Researchers studying how wildfires have burned at a particular location found that subsequent fires have a “memory” that helped to self-regulate fire sizes and fire severity. When historical fires burned unabated, landscape patterns of surface and canopy fuels developed that provided barriers to future fire spread. Those same barriers can continue to influence the spread of additional fires.
Susan Prichard and Paul Hessburg were the principal investigators on the “Reburn Project” for the Joint Fire Science Program. They developed a paper, “Evaluating the influence of prior burn mosaics on subsequent wildfire behavior, severity, and fire management options”.
Here are some additional highlights from their findings:
The Reburn Project was motivated by a need to better understand wildfires as fuel reduction treatments and to assess the impacts of decades of wildland fire suppression activities on forested landscapes. The study examined three areas, located in the inland Pacific Northwest, central Idaho and interior British Columbia. Each area had experienced a recent large wildfire event in montane forests.
- Past wildfires generally mitigate burn severity for a time, even under extreme fire weather conditions that are associated with large fires.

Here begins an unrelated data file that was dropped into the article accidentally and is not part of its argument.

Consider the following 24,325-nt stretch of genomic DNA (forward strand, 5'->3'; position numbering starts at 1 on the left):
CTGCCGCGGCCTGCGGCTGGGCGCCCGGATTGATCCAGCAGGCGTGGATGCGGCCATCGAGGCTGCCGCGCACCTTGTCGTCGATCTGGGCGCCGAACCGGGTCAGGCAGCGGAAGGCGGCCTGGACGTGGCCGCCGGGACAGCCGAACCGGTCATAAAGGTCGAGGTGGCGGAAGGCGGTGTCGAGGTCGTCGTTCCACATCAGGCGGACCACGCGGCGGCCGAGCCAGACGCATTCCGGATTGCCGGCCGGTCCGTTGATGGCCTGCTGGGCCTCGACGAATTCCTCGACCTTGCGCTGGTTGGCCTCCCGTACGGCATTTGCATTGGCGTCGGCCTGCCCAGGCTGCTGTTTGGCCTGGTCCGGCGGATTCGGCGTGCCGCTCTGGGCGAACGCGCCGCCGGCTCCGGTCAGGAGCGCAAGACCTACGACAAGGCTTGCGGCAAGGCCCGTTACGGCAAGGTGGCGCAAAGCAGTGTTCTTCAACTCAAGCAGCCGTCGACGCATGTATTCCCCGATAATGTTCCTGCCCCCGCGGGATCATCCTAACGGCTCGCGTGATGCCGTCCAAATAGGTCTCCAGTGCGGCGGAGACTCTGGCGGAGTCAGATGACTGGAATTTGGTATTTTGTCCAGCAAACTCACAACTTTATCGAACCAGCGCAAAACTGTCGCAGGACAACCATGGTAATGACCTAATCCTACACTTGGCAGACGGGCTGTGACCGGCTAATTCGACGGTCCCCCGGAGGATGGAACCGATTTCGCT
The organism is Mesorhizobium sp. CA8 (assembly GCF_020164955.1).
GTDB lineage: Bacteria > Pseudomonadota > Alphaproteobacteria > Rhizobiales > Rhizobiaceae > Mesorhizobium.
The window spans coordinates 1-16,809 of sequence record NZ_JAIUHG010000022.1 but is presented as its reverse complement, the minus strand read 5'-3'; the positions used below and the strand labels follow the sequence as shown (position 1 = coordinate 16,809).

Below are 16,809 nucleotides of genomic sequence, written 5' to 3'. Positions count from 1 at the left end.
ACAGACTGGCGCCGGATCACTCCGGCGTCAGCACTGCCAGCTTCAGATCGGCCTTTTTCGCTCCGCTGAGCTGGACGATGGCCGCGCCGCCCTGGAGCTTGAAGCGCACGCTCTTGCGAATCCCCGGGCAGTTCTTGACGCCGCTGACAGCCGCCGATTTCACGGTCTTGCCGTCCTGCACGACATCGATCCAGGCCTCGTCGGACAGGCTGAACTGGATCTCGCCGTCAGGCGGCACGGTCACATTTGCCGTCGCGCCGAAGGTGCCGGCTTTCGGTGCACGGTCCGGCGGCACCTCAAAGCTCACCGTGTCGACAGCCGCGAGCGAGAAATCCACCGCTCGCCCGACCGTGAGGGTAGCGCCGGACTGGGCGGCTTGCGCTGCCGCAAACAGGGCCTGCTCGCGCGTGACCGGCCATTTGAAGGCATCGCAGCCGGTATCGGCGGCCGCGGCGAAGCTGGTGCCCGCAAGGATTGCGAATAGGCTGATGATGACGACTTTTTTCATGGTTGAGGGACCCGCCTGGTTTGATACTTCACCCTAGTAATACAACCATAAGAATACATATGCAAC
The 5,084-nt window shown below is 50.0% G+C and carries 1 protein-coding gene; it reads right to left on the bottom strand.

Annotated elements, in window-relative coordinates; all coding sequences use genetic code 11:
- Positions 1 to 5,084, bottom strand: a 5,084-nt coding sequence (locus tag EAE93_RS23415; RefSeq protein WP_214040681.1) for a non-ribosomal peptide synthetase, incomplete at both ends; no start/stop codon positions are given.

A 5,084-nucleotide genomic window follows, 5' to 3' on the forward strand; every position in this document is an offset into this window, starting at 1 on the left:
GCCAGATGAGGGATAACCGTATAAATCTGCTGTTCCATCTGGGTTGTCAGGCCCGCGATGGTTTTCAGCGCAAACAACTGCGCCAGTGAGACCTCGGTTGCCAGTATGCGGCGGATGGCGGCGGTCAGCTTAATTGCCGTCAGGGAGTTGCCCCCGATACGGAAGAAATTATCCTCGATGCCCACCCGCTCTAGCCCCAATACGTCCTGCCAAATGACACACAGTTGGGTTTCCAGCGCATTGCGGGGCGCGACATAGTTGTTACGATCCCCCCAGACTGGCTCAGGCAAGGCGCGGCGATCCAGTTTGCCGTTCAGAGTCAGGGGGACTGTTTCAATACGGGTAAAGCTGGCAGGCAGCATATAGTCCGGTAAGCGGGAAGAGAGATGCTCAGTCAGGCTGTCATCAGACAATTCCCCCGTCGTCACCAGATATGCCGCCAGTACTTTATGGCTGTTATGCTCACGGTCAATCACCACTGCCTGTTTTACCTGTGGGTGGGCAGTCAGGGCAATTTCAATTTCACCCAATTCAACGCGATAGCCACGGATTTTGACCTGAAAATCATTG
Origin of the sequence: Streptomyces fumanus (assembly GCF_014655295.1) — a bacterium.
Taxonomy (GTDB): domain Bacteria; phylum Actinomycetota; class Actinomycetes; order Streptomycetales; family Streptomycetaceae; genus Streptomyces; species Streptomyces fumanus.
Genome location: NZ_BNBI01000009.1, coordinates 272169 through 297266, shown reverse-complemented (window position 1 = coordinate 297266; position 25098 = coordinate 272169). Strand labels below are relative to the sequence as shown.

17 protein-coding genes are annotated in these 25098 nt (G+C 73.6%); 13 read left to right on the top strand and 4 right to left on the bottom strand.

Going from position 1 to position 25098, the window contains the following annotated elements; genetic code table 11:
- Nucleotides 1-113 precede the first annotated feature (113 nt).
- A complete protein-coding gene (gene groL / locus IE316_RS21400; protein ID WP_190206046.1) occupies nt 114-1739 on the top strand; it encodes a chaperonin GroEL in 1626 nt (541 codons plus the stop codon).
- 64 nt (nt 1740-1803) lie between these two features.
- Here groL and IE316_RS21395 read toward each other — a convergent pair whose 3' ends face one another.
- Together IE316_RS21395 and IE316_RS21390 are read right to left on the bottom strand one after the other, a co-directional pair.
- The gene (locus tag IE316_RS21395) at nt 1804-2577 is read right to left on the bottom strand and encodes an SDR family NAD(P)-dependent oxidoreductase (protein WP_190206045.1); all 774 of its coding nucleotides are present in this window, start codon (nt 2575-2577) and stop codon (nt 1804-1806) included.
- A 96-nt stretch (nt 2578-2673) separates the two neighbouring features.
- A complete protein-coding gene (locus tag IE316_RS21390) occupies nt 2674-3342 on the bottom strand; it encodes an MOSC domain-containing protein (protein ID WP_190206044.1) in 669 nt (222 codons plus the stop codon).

- Since around 1900-1934, fire suppression and not wildfire has been a primary influence on forest and fuel succession. Quantifying the effects of fire suppression on particular landscapes is difficult given the long history and its prevalence across the region. Results from simulation modeling have the potential to illustrate in compelling ways the combined effects of removing fires from landscapes that experienced variable fire severity and spatial extent.
- The researchers developed a state-transition model that allowed them to simulate the growth and potential severity 20th century ignitions that were suppressed. Fire growth simulations were modeled using the daily meteorology available at the time of the ignitions and the FSPro model. The researchers found that the simulated landscapes were reburn landscapes; i.e., the complexity of forest seral stage conditions and fuelbeds was an emergent property of successive reburning over the centuries, and fuel succession explained most of the severity patterns observed.
- Modern-day fire suppression scenarios led to “boom and bust” landscapes, where continuous mature forests developed, that were capable of supporting large fire spread, and were eventually burned with mostly high severity. However, using a variety of historical landscape conditions as an initial basis, in scenarios where most or all fires were allowed to burn, fine- to meso-grained patchworks resulted, and they provided a highly diverse range of habitats and values over time, and landscapes were much less susceptible to large, high severity events. Instead, more typical fire size distributions and more characteristic variation in fire severity were restored.